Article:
Long-lost lake along White Nile may have helped humans out of Africa
Archaeologists have claimed that a huge long-lost lake along the White Nile may have aided humans in their exodus from Africa.
Archaeologists said that the 45,000-square-kilometre lake was in the right place at the right time for at least one of two key exoduses. One took people to what is now Israel 100,000 years ago, and another to Eurasia about 70,000 years ago, New Scientist reported.
Martin Williams of the University of Adelaide in Australia joined Tim Barrows of the University of Exeter, UK, to collect samples from former lake-shore deposits, which Barrows dated to about 109,000 years ago.
Barrows and Williams traced the long-lost freshwater lake along some 650 kilometres of the White Nile, at points they found that the lake seemed to have stretched to almost 80 kilometres wide.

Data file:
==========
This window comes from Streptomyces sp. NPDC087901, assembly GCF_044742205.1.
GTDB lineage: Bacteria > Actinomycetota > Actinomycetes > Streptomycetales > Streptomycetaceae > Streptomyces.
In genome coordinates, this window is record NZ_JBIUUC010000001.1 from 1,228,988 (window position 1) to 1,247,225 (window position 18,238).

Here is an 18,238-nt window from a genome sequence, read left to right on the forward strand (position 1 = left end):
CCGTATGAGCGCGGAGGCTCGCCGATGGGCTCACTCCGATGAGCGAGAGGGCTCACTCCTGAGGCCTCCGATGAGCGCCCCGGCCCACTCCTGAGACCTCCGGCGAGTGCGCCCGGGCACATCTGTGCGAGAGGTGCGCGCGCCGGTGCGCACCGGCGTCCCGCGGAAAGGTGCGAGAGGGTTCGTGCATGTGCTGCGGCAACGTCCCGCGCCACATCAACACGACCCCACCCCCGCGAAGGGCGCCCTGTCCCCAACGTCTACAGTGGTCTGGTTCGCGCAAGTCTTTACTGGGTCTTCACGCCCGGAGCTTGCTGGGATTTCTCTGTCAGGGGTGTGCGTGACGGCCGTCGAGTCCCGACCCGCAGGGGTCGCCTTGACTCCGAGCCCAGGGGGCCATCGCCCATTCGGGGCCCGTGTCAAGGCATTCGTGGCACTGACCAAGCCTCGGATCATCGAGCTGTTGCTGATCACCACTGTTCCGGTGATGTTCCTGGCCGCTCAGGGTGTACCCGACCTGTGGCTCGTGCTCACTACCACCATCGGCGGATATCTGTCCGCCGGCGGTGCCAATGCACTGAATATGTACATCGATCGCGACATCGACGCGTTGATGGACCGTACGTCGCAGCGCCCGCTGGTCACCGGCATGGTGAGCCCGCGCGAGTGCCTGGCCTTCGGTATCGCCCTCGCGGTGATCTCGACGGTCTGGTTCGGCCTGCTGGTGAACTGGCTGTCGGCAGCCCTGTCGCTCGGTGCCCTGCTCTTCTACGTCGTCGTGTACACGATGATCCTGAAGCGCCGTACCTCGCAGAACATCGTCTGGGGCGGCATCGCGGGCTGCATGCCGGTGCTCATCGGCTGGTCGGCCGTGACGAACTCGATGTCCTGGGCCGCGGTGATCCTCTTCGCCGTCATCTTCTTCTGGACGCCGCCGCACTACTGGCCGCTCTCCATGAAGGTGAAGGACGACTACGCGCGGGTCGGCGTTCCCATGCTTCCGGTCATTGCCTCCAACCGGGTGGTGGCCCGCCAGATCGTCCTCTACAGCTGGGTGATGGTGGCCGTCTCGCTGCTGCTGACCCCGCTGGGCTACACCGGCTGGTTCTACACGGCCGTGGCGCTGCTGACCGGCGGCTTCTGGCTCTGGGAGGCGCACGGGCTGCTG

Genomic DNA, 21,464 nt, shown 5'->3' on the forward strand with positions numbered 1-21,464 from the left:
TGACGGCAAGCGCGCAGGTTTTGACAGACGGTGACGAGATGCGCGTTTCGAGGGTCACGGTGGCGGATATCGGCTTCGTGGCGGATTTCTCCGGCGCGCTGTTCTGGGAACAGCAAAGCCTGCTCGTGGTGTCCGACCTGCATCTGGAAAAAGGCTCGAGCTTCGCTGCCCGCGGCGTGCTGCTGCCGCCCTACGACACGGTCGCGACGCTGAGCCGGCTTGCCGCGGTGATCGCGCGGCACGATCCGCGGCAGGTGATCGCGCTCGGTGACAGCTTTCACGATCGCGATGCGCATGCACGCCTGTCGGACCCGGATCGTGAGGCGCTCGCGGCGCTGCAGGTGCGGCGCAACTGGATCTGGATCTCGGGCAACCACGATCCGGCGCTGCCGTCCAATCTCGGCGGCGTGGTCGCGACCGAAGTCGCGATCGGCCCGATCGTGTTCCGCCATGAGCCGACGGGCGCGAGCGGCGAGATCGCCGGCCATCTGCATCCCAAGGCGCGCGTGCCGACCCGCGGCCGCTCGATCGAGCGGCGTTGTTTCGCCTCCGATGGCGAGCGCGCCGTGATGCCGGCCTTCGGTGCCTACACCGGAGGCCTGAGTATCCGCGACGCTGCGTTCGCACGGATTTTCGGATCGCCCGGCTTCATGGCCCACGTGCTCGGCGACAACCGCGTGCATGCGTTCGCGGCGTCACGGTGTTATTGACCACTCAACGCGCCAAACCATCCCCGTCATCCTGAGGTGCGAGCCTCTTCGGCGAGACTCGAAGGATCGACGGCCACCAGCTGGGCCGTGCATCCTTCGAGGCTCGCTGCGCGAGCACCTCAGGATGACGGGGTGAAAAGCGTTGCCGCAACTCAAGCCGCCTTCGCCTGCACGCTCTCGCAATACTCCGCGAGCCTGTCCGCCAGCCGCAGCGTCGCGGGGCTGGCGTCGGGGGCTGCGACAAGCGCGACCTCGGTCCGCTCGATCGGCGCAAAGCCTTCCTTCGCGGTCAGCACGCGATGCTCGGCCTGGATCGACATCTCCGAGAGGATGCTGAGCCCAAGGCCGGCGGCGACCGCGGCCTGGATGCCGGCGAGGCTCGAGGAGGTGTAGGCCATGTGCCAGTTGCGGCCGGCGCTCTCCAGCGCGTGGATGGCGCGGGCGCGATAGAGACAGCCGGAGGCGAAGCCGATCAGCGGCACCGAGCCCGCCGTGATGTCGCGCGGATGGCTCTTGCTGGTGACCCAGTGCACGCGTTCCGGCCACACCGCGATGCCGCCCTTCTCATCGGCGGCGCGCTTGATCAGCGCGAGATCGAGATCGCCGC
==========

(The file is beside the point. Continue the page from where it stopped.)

The lake's peak extent came in the last interglacial period - a warm interval before the beginning of the last ice age.
Bones from the Qafzeh and Es Skhul caves in Israel show that modern humans reached the eastern Mediterranean about 110,000 to 100,000 years ago.
Stephen Oppenheimer of the University of Oxford said that mtDNA proof shows that modern Eurasian populations left Africa much later, around 72,000 to 70,000 years ago.
He said that a big lake like this would have been able to support a large population, probably fishing and hunting game, and that humans probably may have stuck around the lake.
(Posted on 21-01-2014)